Refugee crisis: World must rise to meet the challenge

c_J-Bobin_Handicap-International__Handicap_International_advocacy_officer_for_humanitarian_issues.jpgCamille Gosselin, Handicap International’s advocacy officer for humanitarian issues

Persecution or armed violence have forcibly displaced more than 65 million people worldwide, according to the UNHCR. On Monday, September 19, the United Nations General Assembly is gathering in New York for the first-ever high level meeting looking specifically at this beleaguered community of the global homeless. Ahead of this Summit for Refugees and Migrants, Handicap International Humanitarian Advocacy Manager, Camille Gosselin, took time to explain the issues at stake.

How important is this meeting?

This is the first time the United Nations has held a high-level meeting —that is, a meeting attended by heads of state, prime ministers—addressing this crucial subject: the movement of refugees and migrants on a scale unprecedented over the last 70 years. States need to make arrangements to receive them and to ensure they benefit from the humanitarian assistance they are entitled to. 

How does one become a refugee?

You become a refugee if you flee war, armed violence, persecution, etc. In Syria, for example, bombing mainly kills and injures civilians, and destroys towns and villages. It has made any kind of social or economic life impossible. People flee to save their lives, and those of their families. If they are displaced inside Syria, they become what is known in humanitarian jargon as “internally displaced people,” or they cross the border and become “refugees.” 

Handicap International provides refugees and internally displaced people with humanitarian aid in more than 20 countries. We’re very familiar with the problems they face.

Such as?

The problems are varied. You might be unable to travel because a country has closed its borders, for example. You might have problems accessing health services or humanitarian aid. It’s important to remember that humanitarian aid is not a luxury: when you flee a conflict, you have to leave everything behind—your home, your car, all of your belongings. You don’t have any money or a roof over your head. You are often alone and separated from your family. You might be injured or need medical care. In the longer term, another issue arises: the social and economic inclusion of refugees in host countries.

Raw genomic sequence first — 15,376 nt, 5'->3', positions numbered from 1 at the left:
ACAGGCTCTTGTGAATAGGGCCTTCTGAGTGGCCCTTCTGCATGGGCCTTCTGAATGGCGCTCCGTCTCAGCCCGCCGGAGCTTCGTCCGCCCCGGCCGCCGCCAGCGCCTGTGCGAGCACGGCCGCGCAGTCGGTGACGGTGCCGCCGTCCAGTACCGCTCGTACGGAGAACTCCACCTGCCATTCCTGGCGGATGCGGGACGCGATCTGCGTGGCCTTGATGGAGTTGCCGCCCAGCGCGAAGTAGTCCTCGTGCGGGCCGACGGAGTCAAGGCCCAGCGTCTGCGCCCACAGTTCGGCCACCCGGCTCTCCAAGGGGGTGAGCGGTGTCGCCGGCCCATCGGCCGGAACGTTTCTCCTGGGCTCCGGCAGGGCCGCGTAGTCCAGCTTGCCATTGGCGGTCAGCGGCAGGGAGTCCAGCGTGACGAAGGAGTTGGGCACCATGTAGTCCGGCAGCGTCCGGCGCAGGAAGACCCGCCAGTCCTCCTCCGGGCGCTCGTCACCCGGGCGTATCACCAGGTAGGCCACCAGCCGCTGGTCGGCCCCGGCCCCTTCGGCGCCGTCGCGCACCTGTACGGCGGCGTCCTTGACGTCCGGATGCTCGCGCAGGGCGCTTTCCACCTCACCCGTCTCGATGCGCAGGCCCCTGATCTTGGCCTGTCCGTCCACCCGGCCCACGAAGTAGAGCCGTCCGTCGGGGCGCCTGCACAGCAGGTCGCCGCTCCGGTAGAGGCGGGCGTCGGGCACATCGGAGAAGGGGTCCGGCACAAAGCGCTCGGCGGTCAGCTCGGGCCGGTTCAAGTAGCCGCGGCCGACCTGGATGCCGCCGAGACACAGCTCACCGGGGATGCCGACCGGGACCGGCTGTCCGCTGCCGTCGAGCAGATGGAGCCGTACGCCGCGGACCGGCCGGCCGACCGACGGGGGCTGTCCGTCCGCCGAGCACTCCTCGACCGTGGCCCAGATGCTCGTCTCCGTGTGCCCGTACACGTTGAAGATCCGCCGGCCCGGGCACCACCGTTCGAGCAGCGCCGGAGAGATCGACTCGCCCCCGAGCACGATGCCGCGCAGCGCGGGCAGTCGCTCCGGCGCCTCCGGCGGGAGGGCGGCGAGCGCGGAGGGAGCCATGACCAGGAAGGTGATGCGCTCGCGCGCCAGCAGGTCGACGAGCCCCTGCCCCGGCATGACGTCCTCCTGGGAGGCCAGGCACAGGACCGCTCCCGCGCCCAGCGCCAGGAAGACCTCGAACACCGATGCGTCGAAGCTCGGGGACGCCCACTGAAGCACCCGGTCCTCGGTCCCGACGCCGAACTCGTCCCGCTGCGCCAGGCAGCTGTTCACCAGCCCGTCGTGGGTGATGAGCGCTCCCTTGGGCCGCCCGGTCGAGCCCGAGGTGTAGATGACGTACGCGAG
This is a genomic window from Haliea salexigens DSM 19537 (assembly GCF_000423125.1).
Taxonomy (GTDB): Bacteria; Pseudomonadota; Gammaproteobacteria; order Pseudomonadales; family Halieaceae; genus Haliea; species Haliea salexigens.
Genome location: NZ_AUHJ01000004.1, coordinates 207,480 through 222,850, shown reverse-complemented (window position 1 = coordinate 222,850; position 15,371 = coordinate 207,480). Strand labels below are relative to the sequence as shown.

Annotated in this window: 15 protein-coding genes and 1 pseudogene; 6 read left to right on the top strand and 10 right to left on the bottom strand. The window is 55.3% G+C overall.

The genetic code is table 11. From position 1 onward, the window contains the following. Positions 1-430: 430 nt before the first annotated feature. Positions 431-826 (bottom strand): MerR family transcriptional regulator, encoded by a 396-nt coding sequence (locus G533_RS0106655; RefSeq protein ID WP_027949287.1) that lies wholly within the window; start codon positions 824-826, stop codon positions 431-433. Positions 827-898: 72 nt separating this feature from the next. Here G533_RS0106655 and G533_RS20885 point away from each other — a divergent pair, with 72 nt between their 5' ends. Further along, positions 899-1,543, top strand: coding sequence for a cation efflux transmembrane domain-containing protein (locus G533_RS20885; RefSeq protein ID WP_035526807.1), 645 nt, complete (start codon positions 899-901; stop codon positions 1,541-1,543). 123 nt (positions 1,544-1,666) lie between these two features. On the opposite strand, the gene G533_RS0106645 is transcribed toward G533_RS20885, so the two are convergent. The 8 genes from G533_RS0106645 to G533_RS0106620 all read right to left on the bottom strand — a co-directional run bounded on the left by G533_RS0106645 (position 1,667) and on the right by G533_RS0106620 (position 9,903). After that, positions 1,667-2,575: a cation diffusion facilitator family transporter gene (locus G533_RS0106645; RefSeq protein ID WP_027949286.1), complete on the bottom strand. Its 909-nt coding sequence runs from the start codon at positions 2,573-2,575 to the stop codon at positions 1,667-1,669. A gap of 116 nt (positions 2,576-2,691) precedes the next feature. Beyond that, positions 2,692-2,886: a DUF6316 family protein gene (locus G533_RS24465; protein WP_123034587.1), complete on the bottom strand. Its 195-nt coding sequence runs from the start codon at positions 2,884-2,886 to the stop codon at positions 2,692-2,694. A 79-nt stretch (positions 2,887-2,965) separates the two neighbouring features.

Do refugees have rights?

Yes. The first right of anyone who fears for their life is to be able to flee, that includes being able to cross a border without being turned back. All States are bound by the “non-refoulement” principle. The rights of refugees are guaranteed under international conventions, particularly the 1951 Refugee Convention that guarantees their basic rights, including the right to flee a conflict without hindrance, to be received under good conditions, and to access health services, among other services.  

What is Handicap International calling for at this meeting?

We are asking governments to apply and respect international laws, and to provide the material means to assist refugees, including the most vulnerable individuals: people with disabilities, older people, women, children, etc.

At today’s meeting, the States will adopt a political declaration. The New York Declaration will reaffirm the right of refugees, which is good, but we don’t expect to see the emergence of a coordinated international effort to tackle this crisis or a restatement of the need for States to work together, particularly in support of States bordering on crisis zones (like Jordan, Lebanon, and Kenya) which receive the most refugees.

In addition to this political declaration, we would like to see an action plan with a clear timetable in order to provide practical and operational responses to the refugee crisis.